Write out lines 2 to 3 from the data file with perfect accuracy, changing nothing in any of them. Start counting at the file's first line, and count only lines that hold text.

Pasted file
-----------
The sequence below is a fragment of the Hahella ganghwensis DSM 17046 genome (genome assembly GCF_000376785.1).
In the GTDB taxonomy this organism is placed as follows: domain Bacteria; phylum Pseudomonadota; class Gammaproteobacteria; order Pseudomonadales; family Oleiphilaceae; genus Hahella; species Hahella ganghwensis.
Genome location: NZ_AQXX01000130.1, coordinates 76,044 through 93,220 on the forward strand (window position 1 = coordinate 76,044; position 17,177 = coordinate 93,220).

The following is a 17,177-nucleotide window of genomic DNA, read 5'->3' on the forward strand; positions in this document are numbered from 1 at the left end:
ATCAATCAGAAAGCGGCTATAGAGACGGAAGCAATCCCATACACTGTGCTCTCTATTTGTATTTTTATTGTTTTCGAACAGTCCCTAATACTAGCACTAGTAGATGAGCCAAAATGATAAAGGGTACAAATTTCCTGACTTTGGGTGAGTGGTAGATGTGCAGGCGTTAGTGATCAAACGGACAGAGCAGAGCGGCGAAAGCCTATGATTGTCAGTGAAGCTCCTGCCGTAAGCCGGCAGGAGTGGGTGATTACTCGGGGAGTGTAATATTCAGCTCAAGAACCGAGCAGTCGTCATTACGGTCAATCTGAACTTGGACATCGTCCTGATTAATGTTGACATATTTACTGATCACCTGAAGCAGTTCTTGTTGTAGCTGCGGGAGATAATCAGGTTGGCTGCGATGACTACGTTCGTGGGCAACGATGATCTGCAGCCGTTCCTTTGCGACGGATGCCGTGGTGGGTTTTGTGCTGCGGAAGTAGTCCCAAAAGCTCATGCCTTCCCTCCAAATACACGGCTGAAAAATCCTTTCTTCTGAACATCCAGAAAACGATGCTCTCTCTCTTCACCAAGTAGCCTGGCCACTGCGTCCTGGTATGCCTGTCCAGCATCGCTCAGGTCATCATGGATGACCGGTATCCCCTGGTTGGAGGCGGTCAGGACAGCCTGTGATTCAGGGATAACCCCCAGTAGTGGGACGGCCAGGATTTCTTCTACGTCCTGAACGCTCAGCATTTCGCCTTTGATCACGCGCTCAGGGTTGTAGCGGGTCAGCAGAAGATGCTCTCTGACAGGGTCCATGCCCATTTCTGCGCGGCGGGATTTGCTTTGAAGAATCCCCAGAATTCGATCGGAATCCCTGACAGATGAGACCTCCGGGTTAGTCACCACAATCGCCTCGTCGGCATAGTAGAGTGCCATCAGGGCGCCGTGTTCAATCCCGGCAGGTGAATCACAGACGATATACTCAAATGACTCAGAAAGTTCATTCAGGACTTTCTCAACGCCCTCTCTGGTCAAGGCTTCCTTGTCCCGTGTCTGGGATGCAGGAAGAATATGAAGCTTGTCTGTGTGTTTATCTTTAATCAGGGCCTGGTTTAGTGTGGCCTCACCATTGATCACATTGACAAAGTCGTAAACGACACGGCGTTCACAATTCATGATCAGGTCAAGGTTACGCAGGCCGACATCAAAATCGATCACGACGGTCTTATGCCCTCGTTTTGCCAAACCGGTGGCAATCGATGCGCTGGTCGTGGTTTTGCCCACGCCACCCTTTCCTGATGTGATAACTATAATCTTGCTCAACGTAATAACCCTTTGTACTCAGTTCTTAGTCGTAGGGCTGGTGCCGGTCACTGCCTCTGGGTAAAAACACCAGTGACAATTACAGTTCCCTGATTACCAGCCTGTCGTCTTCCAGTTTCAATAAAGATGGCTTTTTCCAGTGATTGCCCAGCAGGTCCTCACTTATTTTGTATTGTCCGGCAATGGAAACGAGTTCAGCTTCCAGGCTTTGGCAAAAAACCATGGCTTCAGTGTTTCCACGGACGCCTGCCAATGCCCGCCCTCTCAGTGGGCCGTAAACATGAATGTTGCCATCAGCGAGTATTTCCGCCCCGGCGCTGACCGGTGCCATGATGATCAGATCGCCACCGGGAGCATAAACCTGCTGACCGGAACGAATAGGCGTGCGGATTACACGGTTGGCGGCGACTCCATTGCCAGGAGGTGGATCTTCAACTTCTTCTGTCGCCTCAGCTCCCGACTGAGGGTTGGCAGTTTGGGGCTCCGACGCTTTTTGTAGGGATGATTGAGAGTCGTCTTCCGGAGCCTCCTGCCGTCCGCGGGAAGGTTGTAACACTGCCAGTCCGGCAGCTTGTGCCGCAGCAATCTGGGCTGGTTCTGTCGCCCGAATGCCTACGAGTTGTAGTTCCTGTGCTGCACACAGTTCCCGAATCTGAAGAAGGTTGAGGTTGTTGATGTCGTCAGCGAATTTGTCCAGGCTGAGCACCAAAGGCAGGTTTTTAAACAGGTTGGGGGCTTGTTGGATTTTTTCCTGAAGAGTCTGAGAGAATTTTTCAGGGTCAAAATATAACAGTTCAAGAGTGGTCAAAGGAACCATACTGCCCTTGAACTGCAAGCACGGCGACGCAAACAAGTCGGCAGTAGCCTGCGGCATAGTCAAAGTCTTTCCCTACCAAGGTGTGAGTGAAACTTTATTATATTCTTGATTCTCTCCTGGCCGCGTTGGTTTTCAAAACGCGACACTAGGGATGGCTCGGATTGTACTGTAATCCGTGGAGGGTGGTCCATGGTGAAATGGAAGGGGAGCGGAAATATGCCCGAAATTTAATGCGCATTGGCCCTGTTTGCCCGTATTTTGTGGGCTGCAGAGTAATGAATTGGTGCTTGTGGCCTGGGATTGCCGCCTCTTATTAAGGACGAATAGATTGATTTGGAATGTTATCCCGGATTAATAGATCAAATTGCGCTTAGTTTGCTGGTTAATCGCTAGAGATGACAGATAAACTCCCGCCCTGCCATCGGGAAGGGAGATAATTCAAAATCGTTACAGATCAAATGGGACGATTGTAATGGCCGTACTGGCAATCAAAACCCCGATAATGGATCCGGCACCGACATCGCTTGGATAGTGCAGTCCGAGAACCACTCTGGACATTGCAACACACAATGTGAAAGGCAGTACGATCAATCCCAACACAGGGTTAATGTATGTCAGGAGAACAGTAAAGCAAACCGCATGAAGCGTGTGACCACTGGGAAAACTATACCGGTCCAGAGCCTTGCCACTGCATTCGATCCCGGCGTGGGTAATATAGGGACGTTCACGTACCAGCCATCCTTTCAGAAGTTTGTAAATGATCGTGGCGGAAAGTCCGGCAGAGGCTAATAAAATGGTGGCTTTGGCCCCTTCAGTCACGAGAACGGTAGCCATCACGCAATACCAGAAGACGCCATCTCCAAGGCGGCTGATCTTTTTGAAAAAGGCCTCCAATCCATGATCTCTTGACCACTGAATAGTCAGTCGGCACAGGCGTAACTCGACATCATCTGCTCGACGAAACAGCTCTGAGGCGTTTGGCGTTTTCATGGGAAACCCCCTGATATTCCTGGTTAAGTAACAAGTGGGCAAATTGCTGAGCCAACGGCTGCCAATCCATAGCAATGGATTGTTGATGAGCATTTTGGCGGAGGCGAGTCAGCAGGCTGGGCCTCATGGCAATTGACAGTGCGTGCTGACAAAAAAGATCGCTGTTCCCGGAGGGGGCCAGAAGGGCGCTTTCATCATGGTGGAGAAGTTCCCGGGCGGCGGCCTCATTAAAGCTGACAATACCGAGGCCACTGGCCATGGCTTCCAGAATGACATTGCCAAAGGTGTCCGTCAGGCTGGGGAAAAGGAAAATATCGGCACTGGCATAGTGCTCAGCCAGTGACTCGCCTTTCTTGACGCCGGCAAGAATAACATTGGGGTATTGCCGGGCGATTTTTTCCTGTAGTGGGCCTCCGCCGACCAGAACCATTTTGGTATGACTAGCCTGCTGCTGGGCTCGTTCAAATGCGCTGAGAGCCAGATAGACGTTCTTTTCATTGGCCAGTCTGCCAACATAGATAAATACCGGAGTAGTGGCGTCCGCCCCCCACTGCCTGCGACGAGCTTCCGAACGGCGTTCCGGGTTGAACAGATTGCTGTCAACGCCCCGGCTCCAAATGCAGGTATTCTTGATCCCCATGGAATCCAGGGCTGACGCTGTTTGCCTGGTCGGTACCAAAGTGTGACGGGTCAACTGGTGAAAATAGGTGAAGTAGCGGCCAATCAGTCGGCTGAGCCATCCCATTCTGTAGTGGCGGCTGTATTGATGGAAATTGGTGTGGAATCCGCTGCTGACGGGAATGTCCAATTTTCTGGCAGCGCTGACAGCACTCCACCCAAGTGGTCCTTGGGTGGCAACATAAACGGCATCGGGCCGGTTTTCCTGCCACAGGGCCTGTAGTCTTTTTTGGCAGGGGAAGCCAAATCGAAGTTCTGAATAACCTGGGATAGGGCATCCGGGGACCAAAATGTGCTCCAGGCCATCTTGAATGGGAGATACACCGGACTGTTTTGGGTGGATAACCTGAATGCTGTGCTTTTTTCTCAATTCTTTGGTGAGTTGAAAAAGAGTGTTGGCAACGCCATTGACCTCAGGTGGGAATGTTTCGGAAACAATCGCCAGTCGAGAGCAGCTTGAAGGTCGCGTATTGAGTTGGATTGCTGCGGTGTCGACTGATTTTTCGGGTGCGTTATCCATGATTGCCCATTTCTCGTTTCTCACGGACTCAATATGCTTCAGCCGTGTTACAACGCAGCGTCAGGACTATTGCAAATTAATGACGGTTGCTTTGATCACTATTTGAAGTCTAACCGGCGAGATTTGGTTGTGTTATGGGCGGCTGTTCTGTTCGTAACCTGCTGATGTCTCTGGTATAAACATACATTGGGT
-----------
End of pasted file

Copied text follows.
In the GTDB taxonomy this organism is placed as follows: domain Bacteria; phylum Pseudomonadota; class Gammaproteobacteria; order Pseudomonadales; family Oleiphilaceae; genus Hahella; species Hahella ganghwensis.
Genome location: NZ_AQXX01000130.1, coordinates 76,044 through 93,220 on the forward strand (window position 1 = coordinate 76,044; position 17,177 = coordinate 93,220).